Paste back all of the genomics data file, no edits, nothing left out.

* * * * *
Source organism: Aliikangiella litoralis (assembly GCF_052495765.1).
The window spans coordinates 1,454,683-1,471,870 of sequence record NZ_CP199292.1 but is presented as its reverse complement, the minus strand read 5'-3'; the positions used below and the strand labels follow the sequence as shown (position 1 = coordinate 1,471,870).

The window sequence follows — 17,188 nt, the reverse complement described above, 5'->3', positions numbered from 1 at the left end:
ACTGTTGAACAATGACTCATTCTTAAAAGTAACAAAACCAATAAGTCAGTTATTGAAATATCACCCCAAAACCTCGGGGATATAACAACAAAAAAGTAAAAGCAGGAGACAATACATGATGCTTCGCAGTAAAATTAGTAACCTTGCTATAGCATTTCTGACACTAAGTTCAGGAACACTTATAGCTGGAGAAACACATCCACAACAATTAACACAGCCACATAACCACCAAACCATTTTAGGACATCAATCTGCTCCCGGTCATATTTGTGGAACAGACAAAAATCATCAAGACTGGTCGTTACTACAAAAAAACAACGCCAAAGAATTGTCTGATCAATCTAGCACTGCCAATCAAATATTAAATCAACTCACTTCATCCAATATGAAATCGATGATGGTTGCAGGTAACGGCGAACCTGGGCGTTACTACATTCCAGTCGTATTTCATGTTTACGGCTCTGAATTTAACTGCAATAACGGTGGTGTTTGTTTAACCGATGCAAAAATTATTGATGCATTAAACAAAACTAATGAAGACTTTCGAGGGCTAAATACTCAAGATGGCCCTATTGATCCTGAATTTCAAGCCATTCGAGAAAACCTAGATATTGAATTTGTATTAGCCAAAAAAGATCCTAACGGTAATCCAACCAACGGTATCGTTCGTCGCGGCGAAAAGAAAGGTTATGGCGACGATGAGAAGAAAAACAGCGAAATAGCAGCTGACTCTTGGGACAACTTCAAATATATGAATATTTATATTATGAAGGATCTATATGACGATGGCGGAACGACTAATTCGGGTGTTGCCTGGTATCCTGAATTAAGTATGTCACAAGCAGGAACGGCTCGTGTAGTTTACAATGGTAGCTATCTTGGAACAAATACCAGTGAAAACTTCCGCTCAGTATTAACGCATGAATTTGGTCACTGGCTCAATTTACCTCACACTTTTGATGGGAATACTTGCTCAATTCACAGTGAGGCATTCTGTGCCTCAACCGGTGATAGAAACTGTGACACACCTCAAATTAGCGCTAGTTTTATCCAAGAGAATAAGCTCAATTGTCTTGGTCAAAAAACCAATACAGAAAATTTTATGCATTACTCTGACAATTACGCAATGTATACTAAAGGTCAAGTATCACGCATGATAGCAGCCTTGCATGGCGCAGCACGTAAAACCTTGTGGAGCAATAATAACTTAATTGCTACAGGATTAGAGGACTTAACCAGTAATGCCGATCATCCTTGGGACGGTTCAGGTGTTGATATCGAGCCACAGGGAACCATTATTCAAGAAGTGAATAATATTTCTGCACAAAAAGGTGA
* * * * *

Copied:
Source organism: Aliikangiella litoralis (assembly GCF_052495765.1).
The window spans coordinates 1,454,683-1,471,870 of sequence record NZ_CP199292.1 but is presented as its reverse complement, the minus strand read 5'-3'; the positions used below and the strand labels follow the sequence as shown (position 1 = coordinate 1,471,870).

The window sequence follows — 17,188 nt, the reverse complement described above, 5'->3', positions numbered from 1 at the left end:
ACTGTTGAACAATGACTCATTCTTAAAAGTAACAAAACCAATAAGTCAGTTATTGAAATATCACCCCAAAACCTCGGGGATATAACAACAAAAAAGTAAAAGCAGGAGACAATACATGATGCTTCGCAGTAAAATTAGTAACCTTGCTATAGCATTTCTGACACTAAGTTCAGGAACACTTATAGCTGGAGAAACACATCCACAACAATTAACACAGCCACATAACCACCAAACCATTTTAGGACATCAATCTGCTCCCGGTCATATTTGTGGAACAGACAAAAATCATCAAGACTGGTCGTTACTACAAAAAAACAACGCCAAAGAATTGTCTGATCAATCTAGCACTGCCAATCAAATATTAAATCAACTCACTTCATCCAATATGAAATCGATGATGGTTGCAGGTAACGGCGAACCTGGGCGTTACTACATTCCAGTCGTATTTCATGTTTACGGCTCTGAATTTAACTGCAATAACGGTGGTGTTTGTTTAACCGATGCAAAAATTATTGATGCATTAAACAAAACTAATGAAGACTTTCGAGGGCTAAATACTCAAGATGGCCCTATTGATCCTGAATTTCAAGCCATTCGAGAAAACCTAGATATTGAATTTGTATTAGCCAAAAAAGATCCTAACGGTAATCCAACCAACGGTATCGTTCGTCGCGGCGAAAAGAAAGGTTATGGCGACGATGAGAAGAAAAACAGCGAAATAGCAGCTGACTCTTGGGACAACTTCAAATATATGAATATTTATATTATGAAGGATCTATATGACGATGGCGGAACGACTAATTCGGGTGTTGCCTGGTATCCTGAATTAAGTATGTCACAAGCAGGAACGGCTCGTGTAGTTTACAATGGTAGCTATCTTGGAACAAATACCAGTGAAAACTTCCGCTCAGTATTAACGCATGAATTTGGTCACTGGCTCAATTTACCTCACACTTTTGATGGGAATACTTGCTCAATTCACAGTGAGGCATTCTGTGCCTCAACCGGTGATAGAAACTGTGACACACCTCAAATTAGCGCTAGTTTTATCCAAGAGAATAAGCTCAATTGTCTTGGTCAAAAAACCAATACAGAAAATTTTATGCATTACTCTGACAATTACGCAATGTATACTAAAGGTCAAGTATCACGCATGATAGCAGCCTTGCATGGCGCAGCACGTAAAACCTTGTGGAGCAATAATAACTTAATTGCTACAGGATTAGAGGACTTAACCAGTAATGCCGATCATCCTTGGGACGGTTCAGGTGTTGATATCGAGCCACAGGGAACCATTATTCAAGAAGTGAATAATATTTCTGCACAAAAAGGTGA